Efficient and intelligent: Drones get to grips with planning the delivery of goods
When goods are needed urgently, for instance, in rural areas poorly served by transport infrastructure, or in large, heavily congested cities, they could be delivered by drones. In 2013, Amazon was one of the first to declare the intention to work towards the automated delivery of goods by small autonomous helicopters. A multi-disciplinary research team at the Alpen-Adria-Universität assembled by Christian Bettstetter and Friederike Wall is due to deliver initial insights on the efficient operation of (self-organised) delivery of goods. Doctoral student Pasquale Grippa will present the results at the conference “Robotics: Science and Systems”, which is scheduled to take place at the Massachusetts Institute of Technology (MIT) from July 12th.
“We are analysing a system in which customers order goods that are stored in depots and the subsequent deliveries are made by drones”, Christian Bettstetter (Institute of Networked and Embedded Systems) explains.
“These queries occur randomly in terms of time and space. The transport units execute these queries and deliver the desired goods to the customer.” As far as the system intelligence is concerned, researchers have to ask themselves: Which customer should be served next? Which drone will serve the next customer? Which depot should the goods be retrieved from? What do the drones do while there are no orders pending?
Based on these questions addressing the automated allocation of tasks in a drone network, the research team has developed various scenarios, calculating their respective impact on the performance capacity of the system. The results reveal the following: Whenever the oldest query is dealt with next (first job first), there is a risk that the system could be rendered unstable, if even a single transport unit fails. However, if the query located closest is chosen as a matter of course (nearest job first), this type of threshold effect is only encountered in a few scenarios. Furthermore, a nearest job first procedure is very suitable for distributed implementation, allowing each transport unit to decide independently, which query to execute next, and thus increasing the degree of autonomy so that it extends beyond the scope of merely flying autonomously. While the precise point in time of the task allocation has a significant impact on delivery time and system stability in the case of first job first, it is entirely irrelevant for nearest job first.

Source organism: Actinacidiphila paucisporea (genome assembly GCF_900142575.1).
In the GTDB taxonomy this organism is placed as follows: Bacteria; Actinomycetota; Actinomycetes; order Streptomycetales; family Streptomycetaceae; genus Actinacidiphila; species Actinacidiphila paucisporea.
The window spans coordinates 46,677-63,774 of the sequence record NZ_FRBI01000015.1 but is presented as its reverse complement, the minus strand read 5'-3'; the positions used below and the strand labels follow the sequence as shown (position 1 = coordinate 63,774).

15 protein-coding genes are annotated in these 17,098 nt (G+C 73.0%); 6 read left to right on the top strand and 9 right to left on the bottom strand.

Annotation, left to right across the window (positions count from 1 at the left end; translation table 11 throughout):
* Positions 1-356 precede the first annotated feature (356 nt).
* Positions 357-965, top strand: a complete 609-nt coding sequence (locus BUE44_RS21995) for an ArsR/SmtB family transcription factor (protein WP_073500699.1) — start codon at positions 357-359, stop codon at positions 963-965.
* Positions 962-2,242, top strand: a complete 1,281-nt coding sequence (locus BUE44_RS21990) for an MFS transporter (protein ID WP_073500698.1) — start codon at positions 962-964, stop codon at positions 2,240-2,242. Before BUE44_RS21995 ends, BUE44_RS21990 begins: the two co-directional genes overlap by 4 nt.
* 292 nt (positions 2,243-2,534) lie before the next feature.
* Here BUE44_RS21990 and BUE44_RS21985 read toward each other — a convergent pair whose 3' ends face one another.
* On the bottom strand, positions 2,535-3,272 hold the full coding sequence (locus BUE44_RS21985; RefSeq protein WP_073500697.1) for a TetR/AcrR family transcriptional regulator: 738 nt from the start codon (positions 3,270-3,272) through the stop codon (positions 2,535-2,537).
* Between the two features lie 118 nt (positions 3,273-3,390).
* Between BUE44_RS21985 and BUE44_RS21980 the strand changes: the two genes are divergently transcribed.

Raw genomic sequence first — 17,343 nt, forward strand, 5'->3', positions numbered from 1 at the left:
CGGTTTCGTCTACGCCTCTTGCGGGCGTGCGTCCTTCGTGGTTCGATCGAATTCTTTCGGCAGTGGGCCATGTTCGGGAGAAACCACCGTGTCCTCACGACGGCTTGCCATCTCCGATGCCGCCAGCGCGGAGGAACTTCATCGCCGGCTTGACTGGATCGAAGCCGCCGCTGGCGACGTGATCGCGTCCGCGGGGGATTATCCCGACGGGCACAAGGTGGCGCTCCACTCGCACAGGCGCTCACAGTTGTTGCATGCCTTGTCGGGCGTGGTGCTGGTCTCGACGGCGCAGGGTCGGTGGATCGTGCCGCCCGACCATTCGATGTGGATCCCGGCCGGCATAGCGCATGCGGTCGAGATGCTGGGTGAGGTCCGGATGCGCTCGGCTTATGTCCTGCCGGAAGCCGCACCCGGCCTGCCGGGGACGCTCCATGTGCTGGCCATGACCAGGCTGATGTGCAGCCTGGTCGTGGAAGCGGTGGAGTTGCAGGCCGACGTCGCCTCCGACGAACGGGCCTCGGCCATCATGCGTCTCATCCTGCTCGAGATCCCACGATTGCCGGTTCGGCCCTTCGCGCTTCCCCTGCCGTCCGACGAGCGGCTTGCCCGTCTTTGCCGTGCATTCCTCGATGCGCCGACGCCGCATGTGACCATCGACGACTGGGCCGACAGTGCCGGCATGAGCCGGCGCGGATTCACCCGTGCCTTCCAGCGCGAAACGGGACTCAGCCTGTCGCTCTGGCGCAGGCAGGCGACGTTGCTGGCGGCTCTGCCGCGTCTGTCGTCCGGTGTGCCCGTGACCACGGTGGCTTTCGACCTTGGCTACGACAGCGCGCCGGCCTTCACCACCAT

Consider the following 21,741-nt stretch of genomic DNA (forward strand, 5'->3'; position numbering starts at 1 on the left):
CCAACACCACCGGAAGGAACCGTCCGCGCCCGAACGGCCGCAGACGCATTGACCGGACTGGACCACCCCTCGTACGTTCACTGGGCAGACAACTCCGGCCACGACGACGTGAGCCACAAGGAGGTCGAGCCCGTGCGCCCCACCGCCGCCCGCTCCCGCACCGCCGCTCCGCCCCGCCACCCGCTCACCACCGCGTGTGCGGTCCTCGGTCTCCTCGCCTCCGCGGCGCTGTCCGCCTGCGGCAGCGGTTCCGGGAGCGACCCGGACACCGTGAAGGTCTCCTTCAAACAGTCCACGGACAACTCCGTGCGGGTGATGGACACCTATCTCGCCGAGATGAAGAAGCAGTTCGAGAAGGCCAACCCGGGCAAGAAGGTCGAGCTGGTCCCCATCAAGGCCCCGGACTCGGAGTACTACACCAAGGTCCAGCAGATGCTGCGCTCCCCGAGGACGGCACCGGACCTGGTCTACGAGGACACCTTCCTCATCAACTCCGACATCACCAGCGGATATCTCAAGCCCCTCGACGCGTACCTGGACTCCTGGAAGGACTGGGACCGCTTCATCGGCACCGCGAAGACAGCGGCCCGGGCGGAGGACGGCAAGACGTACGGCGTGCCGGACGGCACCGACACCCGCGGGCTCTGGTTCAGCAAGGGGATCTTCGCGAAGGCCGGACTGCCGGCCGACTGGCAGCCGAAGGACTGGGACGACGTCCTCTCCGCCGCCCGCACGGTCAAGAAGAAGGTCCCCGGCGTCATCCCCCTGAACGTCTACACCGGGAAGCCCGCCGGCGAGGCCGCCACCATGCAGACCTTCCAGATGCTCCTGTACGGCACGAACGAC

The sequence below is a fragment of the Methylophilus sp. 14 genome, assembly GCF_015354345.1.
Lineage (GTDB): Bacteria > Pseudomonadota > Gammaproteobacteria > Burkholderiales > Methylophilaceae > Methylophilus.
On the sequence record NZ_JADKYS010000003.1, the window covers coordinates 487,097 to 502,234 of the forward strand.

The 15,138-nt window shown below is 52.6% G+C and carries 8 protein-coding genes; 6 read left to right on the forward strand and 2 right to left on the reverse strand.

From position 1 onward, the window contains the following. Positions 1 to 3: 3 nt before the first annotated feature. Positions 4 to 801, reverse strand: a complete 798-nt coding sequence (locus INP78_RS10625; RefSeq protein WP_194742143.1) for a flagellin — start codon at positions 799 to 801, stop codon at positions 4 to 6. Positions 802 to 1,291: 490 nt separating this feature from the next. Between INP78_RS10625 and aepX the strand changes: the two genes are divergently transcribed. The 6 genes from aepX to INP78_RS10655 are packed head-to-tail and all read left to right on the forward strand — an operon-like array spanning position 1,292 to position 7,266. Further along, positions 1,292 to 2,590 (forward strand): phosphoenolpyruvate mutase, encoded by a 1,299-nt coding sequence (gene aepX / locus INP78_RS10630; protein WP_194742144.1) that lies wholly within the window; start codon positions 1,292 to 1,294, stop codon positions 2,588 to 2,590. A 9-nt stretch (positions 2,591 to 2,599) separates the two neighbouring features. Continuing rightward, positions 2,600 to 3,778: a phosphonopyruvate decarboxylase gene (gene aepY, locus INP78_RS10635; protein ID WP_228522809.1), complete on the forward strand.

Working with these results, the team can now present a method for scaling a drone-based delivery service, which companies can apply when planning their systems.
“We consider the expenditures in relation to the expected delivery time. To do this, we account for the number of depots (long-term investment), the number of drones (medium-term investment), and the type of job selection used (can be modified at short notice)”, Friederike Wall (Department of Management Control and Strategic Management) expounds.
Working closely with Lakeside Labs GmbH, she headed the project together with Christian Bettstetter, which was funded by the Carinthian Economic Promotion Fund (KWF). Doris Behrens, her post-doctoral colleague, was also part of the research team.
Bettstetter summarises: “The drone-based delivery of goods is an interesting niche, which promises huge potential for start-ups. To maximise their efficiency, drone networks need to be scaled on the basis of different time horizons. What is more, they must be equipped with system intelligence. Our results illustrate varying patterns of behaviour arising from different modes of task allocation.”